For many Wisconsinites, the most serious thing to consider during a summertime trip to the Dells is usually which water slides to go on.
But for nearly four dozen educators from around the state, a trip to the Dells earlier this month was about something much more serious: how to continue to make Wisconsin schools more inclusive during the upcoming school year with the help of Special Olympics Wisconsin’s Unified Champion Schools (UCS) programming.
“We had such a banner year last year in growing this program but it was so important to us to set the tone that we are going to be even more committed to inclusion in Wisconsin schools this year.” – Director of Unified Programs Erin Muehlenkamp
44 teachers from 33 Wisconsin schools converged on the Wilderness Resort on August 12 for a UCS training seminar. Some came from schools with established UCS programs while others were brand new. But old or new, all were committed to making a difference in their schools for people with and without intellectual disabilities through the three pillars of the UCS program.
In order to be considered a Special Olympics Unified Champion School, schools need to utilize whole-school engagement to promote inclusion, provide unified leadership opportunities to their students, and offer unified sports experiences.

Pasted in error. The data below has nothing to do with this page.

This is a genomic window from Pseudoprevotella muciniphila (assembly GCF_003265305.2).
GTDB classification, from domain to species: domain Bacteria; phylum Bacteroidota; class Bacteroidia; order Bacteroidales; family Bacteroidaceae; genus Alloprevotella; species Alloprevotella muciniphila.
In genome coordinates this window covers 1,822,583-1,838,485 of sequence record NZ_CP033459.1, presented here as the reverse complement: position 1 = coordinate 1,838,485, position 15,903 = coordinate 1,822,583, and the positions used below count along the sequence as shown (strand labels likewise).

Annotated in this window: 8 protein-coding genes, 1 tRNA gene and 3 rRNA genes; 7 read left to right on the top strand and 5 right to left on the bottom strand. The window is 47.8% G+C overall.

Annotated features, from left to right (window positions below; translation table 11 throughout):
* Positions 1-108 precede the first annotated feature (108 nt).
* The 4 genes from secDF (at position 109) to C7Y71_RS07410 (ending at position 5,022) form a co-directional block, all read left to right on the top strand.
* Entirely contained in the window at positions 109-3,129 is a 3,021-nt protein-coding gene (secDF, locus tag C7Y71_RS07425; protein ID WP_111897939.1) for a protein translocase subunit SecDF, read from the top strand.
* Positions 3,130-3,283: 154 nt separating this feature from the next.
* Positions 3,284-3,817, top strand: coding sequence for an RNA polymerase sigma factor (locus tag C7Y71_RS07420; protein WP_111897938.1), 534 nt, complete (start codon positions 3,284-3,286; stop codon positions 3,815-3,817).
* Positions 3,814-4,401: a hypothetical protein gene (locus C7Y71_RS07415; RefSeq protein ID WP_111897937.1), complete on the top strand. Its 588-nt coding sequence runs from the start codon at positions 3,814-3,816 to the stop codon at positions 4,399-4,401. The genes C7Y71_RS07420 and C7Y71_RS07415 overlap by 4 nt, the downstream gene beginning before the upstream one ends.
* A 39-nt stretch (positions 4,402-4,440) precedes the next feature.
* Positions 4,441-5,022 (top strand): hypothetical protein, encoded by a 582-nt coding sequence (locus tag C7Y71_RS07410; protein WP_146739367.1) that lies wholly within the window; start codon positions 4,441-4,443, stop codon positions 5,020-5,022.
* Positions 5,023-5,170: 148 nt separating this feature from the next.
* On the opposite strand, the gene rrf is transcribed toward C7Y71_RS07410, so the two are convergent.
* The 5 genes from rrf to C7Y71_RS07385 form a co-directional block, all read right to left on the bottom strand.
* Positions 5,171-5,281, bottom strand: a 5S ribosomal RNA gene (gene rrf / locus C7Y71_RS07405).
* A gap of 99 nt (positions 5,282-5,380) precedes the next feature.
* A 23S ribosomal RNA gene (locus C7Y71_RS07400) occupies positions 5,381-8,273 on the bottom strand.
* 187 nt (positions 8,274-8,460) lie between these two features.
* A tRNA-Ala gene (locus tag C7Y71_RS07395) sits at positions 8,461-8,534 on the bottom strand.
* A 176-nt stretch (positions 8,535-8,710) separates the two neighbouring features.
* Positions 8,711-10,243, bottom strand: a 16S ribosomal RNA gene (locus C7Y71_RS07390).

During the day-long training, educators heard from multiple Special Olympics staff on how best to implement and enhance programming, as well as how to raise funds for Special Olympics Wisconsin and their own schools. There were also sessions highlighting additional Special Olympics Wisconsin programs that schools can take part in like Healthy Athletes and SOFit. There was even a session on how to market the incredible things schools are doing through the program to help highlight their efforts and recruit new schools to join the movement.
For Special Olympics staff, this was an important step toward maintaining the momentum from the 2018-19 school year. The school year started with just over 60 Unified Champion Schools, but after a year of intense efforts to grow the ranks of the program and promote inclusion in schools around the state, the number of schools in the program nearly doubled by the end of the school year. And many of those new schools were in attendance for the training seminar to learn more about Special Olympics Wisconsin and how it can be an important tool in the fight for inclusive, accepting, and bully-free school environments.
“This conference was a great way to kick start the 2019-20 school year by bringing together teachers from all over the state. This gave SOWI staff the opportunity to connect with our liaisons about all of the great programs and support they can offer,” said Erin Muehlenkamp, Special Olympics Wisconsin’s Director of Unified Programs. “We had such a banner year last year in growing this program but it was so important to us to set the tone that we are going to be even more committed to inclusion in Wisconsin schools this year.”